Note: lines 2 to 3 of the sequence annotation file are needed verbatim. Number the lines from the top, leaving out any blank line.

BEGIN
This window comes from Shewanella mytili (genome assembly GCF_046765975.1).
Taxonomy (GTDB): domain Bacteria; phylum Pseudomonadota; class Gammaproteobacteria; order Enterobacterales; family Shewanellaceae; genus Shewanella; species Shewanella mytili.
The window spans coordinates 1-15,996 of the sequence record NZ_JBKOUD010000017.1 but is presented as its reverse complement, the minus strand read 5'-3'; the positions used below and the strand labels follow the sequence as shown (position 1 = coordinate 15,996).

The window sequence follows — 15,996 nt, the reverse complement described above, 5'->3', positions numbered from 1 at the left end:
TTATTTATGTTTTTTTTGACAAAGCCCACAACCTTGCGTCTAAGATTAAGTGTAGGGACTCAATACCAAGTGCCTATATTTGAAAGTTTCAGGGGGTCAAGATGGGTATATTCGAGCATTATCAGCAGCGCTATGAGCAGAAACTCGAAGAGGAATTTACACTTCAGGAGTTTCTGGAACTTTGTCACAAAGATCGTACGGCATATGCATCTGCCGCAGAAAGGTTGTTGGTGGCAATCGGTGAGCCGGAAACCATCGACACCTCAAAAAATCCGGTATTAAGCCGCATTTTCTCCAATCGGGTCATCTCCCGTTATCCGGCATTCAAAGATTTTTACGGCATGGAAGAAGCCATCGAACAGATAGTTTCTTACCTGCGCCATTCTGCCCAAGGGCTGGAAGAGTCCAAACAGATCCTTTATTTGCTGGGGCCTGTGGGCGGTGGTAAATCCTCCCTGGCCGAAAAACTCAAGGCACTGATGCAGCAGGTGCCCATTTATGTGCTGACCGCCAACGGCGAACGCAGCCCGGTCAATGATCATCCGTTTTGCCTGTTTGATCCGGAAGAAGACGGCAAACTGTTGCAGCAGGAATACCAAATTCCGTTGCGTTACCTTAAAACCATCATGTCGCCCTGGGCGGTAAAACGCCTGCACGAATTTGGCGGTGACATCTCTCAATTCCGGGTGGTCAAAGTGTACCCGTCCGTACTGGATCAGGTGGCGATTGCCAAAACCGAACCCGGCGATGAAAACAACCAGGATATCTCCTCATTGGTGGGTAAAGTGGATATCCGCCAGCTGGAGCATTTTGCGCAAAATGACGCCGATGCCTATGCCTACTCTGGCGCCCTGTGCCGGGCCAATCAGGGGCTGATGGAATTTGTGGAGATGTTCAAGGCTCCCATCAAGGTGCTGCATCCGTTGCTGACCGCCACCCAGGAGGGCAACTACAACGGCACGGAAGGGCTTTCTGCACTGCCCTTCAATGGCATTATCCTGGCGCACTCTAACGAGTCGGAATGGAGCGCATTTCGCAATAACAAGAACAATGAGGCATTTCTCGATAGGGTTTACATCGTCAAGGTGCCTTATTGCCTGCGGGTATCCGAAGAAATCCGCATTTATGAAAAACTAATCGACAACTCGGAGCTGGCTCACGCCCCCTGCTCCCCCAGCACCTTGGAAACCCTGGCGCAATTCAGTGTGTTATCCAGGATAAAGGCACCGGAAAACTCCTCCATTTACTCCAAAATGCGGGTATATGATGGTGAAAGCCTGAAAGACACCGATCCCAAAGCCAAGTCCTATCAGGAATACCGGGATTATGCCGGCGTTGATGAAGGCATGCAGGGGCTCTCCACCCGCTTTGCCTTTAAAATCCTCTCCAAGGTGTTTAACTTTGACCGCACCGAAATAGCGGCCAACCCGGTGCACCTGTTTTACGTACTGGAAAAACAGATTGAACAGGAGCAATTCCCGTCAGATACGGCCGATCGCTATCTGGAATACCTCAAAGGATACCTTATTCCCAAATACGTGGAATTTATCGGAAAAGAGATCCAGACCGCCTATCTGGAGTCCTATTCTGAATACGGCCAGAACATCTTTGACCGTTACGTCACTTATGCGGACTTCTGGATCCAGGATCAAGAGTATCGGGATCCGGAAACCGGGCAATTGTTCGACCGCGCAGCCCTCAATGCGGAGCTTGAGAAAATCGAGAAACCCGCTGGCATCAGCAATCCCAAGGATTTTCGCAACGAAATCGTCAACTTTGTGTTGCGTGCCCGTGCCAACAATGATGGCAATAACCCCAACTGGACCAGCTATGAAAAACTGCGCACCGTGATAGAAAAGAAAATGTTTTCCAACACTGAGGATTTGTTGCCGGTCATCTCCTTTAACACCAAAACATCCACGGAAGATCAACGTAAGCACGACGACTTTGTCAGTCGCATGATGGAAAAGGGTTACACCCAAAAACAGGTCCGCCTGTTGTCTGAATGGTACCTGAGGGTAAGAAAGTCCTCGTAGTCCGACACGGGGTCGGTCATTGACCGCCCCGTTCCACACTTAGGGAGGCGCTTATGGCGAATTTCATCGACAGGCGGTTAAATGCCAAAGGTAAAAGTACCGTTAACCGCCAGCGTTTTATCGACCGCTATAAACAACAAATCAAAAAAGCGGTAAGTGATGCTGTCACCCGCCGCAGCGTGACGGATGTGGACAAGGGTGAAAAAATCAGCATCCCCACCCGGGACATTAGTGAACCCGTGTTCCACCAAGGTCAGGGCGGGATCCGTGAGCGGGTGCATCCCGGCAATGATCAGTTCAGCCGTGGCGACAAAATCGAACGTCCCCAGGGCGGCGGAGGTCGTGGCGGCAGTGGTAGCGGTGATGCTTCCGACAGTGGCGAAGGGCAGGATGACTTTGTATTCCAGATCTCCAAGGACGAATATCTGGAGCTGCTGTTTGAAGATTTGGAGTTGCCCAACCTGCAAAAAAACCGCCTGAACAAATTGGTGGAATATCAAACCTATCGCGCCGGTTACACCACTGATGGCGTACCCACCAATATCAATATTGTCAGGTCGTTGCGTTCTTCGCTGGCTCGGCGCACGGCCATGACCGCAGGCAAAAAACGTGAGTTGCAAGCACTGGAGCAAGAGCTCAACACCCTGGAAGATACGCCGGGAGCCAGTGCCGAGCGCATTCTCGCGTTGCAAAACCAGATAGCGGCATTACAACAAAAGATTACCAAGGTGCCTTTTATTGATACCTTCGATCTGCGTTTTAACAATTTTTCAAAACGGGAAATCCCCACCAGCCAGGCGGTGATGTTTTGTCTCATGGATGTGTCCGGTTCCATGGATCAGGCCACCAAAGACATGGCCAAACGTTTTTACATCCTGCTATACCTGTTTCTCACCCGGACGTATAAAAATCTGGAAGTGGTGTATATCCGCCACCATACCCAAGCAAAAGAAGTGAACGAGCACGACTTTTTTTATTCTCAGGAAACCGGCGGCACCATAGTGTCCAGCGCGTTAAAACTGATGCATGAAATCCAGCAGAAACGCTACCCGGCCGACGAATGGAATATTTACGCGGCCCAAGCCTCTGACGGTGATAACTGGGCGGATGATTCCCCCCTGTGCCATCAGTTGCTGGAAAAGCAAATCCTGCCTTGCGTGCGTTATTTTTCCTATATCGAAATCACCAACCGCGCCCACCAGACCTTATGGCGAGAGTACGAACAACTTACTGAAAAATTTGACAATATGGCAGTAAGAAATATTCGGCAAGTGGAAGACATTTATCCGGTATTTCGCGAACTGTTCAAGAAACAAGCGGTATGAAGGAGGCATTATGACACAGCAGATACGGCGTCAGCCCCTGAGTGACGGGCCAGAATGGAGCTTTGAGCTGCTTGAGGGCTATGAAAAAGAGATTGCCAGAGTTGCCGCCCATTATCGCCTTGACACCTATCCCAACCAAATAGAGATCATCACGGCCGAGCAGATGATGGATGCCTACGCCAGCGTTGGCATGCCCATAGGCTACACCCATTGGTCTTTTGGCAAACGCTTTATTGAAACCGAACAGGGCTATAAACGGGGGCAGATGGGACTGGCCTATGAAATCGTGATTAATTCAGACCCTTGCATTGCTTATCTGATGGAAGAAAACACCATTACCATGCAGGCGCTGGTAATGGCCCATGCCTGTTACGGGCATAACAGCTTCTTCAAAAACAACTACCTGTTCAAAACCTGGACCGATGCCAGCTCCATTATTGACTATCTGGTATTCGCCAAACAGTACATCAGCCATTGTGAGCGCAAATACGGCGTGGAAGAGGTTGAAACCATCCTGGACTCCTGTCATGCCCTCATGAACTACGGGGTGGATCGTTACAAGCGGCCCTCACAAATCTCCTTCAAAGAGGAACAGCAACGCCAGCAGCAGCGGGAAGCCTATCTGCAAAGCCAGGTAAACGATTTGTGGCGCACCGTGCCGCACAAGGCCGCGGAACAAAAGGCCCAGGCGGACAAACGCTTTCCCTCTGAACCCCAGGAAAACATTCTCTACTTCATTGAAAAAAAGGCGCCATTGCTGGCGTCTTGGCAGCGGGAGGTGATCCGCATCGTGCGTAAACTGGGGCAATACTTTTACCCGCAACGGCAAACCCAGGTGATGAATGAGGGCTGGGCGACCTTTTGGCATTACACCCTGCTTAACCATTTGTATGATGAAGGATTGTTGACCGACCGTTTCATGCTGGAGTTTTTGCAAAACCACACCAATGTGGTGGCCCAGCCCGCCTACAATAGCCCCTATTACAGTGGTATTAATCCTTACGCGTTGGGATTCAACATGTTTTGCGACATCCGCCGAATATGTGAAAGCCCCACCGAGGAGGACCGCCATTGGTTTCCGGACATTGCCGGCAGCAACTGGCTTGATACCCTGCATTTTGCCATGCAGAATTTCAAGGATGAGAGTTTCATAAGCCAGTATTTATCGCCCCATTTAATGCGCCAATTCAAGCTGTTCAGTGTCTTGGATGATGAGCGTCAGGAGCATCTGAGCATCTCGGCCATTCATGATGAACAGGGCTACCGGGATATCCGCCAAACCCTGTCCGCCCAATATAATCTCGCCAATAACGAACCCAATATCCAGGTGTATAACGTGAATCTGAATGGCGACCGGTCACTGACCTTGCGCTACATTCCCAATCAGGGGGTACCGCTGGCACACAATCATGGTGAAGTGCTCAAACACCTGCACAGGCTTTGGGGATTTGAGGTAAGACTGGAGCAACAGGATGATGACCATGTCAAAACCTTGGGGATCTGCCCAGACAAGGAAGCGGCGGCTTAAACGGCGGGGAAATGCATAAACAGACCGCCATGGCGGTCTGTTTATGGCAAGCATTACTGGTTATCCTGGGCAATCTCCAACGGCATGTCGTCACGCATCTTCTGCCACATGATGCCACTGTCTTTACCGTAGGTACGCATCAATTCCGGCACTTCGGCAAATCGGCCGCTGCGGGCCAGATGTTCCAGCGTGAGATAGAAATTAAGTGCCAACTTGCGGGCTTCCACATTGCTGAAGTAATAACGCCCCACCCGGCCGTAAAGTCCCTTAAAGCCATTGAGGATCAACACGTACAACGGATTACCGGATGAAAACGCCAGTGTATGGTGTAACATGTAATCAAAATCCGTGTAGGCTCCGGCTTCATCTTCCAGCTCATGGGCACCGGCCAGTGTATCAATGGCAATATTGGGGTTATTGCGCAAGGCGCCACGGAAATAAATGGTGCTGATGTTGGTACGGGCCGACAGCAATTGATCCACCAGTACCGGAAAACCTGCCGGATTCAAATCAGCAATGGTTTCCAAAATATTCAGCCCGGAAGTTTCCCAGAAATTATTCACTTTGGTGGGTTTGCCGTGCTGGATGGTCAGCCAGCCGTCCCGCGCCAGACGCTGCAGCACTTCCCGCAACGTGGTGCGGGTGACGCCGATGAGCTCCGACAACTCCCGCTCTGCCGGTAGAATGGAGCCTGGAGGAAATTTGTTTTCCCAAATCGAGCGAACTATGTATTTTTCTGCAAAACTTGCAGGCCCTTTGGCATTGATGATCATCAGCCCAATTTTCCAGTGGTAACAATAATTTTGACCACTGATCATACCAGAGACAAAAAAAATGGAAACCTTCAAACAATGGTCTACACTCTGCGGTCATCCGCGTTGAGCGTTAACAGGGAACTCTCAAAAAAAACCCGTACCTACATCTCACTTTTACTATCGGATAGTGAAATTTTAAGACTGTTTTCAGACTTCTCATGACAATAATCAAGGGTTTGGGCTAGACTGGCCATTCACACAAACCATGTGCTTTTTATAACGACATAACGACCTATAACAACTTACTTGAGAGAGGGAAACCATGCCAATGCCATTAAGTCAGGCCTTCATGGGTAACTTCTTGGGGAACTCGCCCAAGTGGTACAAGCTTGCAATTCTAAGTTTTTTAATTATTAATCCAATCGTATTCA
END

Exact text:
Taxonomy (GTDB): domain Bacteria; phylum Pseudomonadota; class Gammaproteobacteria; order Enterobacterales; family Shewanellaceae; genus Shewanella; species Shewanella mytili.
The window spans coordinates 1-15,996 of the sequence record NZ_JBKOUD010000017.1 but is presented as its reverse complement, the minus strand read 5'-3'; the positions used below and the strand labels follow the sequence as shown (position 1 = coordinate 15,996).